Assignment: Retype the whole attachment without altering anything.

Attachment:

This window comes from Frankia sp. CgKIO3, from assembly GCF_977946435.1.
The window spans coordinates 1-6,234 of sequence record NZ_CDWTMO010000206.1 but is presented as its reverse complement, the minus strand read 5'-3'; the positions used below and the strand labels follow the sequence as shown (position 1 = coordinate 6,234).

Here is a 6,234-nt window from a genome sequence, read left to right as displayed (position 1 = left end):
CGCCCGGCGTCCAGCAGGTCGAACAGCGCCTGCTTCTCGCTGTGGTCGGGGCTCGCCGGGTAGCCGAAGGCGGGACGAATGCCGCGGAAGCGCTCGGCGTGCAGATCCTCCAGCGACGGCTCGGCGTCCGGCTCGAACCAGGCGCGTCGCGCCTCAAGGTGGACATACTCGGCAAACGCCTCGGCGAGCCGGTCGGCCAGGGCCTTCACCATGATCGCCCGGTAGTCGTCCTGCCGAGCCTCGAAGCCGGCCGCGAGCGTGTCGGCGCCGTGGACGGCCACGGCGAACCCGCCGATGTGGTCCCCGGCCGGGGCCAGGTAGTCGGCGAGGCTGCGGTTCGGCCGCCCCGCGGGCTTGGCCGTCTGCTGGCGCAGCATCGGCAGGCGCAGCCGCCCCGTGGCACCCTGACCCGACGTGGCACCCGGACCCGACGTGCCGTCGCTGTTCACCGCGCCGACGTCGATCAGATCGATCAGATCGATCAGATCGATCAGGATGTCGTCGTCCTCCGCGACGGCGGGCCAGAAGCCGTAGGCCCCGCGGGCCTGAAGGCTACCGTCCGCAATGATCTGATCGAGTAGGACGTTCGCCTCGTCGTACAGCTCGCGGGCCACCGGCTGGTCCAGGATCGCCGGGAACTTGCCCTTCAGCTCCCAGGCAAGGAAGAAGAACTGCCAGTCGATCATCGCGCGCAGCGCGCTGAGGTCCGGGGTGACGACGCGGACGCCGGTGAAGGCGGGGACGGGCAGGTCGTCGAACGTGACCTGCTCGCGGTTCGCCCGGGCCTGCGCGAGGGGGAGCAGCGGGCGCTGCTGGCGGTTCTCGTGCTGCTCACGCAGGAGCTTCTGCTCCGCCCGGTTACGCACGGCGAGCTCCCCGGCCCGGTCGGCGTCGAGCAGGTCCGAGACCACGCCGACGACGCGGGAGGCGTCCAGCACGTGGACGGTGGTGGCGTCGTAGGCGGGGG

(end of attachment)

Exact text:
This window comes from Frankia sp. CgKIO3, from assembly GCF_977946435.1.
The window spans coordinates 1-6,234 of sequence record NZ_CDWTMO010000206.1 but is presented as its reverse complement, the minus strand read 5'-3'; the positions used below and the strand labels follow the sequence as shown (position 1 = coordinate 6,234).

Here is a 6,234-nt window from a genome sequence, read left to right as displayed (position 1 = left end):
CGCCCGGCGTCCAGCAGGTCGAACAGCGCCTGCTTCTCGCTGTGGTCGGGGCTCGCCGGGTAGCCGAAGGCGGGACGAATGCCGCGGAAGCGCTCGGCGTGCAGATCCTCCAGCGACGGCTCGGCGTCCGGCTCGAACCAGGCGCGTCGCGCCTCAAGGTGGACATACTCGGCAAACGCCTCGGCGAGCCGGTCGGCCAGGGCCTTCACCATGATCGCCCGGTAGTCGTCCTGCCGAGCCTCGAAGCCGGCCGCGAGCGTGTCGGCGCCGTGGACGGCCACGGCGAACCCGCCGATGTGGTCCCCGGCCGGGGCCAGGTAGTCGGCGAGGCTGCGGTTCGGCCGCCCCGCGGGCTTGGCCGTCTGCTGGCGCAGCATCGGCAGGCGCAGCCGCCCCGTGGCACCCTGACCCGACGTGGCACCCGGACCCGACGTGCCGTCGCTGTTCACCGCGCCGACGTCGATCAGATCGATCAGATCGATCAGATCGATCAGGATGTCGTCGTCCTCCGCGACGGCGGGCCAGAAGCCGTAGGCCCCGCGGGCCTGAAGGCTACCGTCCGCAATGATCTGATCGAGTAGGACGTTCGCCTCGTCGTACAGCTCGCGGGCCACCGGCTGGTCCAGGATCGCCGGGAACTTGCCCTTCAGCTCCCAGGCAAGGAAGAAGAACTGCCAGTCGATCATCGCGCGCAGCGCGCTGAGGTCCGGGGTGACGACGCGGACGCCGGTGAAGGCGGGGACGGGCAGGTCGTCGAACGTGACCTGCTCGCGGTTCGCCCGGGCCTGCGCGAGGGGGAGCAGCGGGCGCTGCTGGCGGTTCTCGTGCTGCTCACGCAGGAGCTTCTGCTCCGCCCGGTTACGCACGGCGAGCTCCCCGGCCCGGTCGGCGTCGAGCAGGTCCGAGACCACGCCGACGACGCGGGAGGCGTCCAGCACGTGGACGGTGGTGGCGTCGTAGGCGGGGG